Of all the many financial relief programs introduced by the federal government to address the economic impact of the pandemic, probably none has had a bigger impact than the Canada Emergency Relief Benefit (CERB). As of August 16, nearly 9 million Canadians had applied for and received payments under the CERB program, and the program had paid out just over $70 billion.


Most Canadians who participate in the paid work force do so as employees. Consequently, they receive a regular paycheque from their employer and they pay income taxes by means of amounts deducted from that paycheque and remitted to the federal government on their behalf.


When states of emergency were being declared across the country in March of this year, thousands of businesses were forced to close their doors and, as a result, were faced with the necessity of laying off some or all of their employees.

The question of when, or even whether, those employees could and would be recalled to work was essentially unknown at that time. To address that reality the federal government established the Canada Emergency Wage Subsidy (CEWS) program. As the name implies, the program involved the payment of a subsidy to the employer, who would use those funds to keep employees on the payroll pending the re-opening of the business and the return to work.


When the Canada Pension Plan was put in place on January 1,1966, it was a relatively simple retirement savings model. Working Canadians started making contributions to the CPP when they turned 18 years of age and continued making those contributions throughout their working life. Those who had contributed could start receiving CPP on retirement, usually at the age of 65. Once an individual was receiving retirement benefits, he or she was not required (or allowed) to make further contributions to the CPP. The CPP retirement benefit for which that individual was eligible therefore could not increase (except for inflationary increases) after that point.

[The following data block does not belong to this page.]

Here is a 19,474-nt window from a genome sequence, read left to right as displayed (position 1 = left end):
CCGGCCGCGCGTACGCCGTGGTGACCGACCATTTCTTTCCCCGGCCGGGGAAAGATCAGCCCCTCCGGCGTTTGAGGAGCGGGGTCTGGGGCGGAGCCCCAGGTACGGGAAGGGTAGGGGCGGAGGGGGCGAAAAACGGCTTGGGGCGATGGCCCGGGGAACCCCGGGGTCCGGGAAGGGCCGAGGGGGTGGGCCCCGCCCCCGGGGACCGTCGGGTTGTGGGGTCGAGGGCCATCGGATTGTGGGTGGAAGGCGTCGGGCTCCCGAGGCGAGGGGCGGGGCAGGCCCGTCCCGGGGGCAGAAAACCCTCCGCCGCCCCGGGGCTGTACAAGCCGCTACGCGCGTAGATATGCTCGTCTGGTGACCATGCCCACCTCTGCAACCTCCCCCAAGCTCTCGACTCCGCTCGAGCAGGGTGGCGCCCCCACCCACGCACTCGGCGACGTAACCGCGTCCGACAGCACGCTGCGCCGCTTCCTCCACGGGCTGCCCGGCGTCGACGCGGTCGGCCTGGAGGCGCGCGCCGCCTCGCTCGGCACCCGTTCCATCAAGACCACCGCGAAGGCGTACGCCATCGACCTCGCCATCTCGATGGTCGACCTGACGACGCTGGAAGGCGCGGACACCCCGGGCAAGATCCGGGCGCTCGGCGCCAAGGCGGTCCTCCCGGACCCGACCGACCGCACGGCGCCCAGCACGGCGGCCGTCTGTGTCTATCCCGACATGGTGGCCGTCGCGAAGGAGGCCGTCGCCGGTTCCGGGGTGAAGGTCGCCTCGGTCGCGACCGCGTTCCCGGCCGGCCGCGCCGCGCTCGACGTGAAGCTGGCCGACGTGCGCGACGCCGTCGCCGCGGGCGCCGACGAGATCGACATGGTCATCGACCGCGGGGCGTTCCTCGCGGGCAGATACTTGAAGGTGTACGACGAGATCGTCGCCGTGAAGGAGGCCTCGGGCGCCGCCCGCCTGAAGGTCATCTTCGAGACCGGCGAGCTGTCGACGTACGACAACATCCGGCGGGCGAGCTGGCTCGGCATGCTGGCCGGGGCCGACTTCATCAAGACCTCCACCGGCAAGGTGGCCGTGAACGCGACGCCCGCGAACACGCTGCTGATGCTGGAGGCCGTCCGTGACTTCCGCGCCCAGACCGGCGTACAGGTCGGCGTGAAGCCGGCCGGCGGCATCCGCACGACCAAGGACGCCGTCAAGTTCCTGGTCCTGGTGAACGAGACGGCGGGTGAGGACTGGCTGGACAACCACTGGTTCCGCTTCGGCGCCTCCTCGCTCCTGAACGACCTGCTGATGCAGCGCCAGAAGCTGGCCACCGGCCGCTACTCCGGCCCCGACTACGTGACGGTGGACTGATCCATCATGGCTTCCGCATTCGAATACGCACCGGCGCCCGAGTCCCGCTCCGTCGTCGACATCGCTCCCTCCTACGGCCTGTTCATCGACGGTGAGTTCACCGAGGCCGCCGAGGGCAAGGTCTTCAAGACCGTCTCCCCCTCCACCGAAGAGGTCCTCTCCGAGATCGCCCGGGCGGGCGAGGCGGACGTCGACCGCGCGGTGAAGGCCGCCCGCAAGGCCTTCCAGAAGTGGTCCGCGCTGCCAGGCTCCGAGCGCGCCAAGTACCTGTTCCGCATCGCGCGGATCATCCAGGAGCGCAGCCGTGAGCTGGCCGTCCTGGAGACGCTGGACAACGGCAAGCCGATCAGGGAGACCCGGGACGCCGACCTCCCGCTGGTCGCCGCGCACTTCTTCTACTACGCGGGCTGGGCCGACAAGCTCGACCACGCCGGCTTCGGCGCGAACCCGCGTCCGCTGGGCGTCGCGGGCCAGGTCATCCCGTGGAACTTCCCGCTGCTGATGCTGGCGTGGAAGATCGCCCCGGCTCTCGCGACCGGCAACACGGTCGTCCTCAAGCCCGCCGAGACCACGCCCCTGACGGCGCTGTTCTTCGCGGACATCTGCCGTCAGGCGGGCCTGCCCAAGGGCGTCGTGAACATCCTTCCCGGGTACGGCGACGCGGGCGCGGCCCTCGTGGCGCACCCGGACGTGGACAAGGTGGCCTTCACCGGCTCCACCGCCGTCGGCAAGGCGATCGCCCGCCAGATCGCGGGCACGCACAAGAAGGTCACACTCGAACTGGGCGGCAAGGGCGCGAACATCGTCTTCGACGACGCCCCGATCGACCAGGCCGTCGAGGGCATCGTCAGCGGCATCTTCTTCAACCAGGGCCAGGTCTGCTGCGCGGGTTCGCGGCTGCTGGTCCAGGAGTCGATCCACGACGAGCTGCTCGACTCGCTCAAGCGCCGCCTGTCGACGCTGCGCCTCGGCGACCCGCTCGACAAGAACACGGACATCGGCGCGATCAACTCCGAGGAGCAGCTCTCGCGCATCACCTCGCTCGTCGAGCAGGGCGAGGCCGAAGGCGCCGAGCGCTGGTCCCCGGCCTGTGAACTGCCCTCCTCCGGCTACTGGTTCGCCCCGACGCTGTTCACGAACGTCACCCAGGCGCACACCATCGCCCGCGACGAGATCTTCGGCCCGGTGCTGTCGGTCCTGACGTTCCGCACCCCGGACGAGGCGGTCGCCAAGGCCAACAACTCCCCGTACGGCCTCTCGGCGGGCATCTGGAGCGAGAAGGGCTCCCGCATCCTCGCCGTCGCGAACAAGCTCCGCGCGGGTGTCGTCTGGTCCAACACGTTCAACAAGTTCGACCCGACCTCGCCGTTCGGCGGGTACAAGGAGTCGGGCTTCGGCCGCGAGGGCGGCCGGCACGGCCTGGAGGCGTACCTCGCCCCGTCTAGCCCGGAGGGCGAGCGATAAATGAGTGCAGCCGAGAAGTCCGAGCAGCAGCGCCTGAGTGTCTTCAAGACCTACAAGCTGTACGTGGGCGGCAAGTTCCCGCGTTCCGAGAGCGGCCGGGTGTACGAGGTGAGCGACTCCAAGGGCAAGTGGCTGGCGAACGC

Just over a decade ago, it was possible to buy a home in Canada with no down payment — financing 100% of the purchase price — and extending the repayment period for that borrowing over a 40-year period.


While the standard (and accurate) advice is that tax and financial planning are best approached as activities to be carried on throughout the year, it’s also the case that a mid-year tax and financial checkup makes good sense, and that’s especially the case this year.


Two quarterly newsletters have been added—one dealing with personal issues, and one dealing with corporate issues.


Since mid-March, the federal and provincial governments have announced the creation of numerous programs to help both individuals and Canadian businesses with the financial fallout of the current pandemic. Of those programs, none has had a more direct impact on the lives of Canadians than the Canada Emergency Response Benefit, or CERB. As of mid-May, more than 8 million Canadians have applied for the benefit, and more than $40 billion has been paid out under the CERB program.


Two quarterly newsletters have been added—one dealing with personal issues, and one dealing with corporate issues.


Chartered Professional Accountants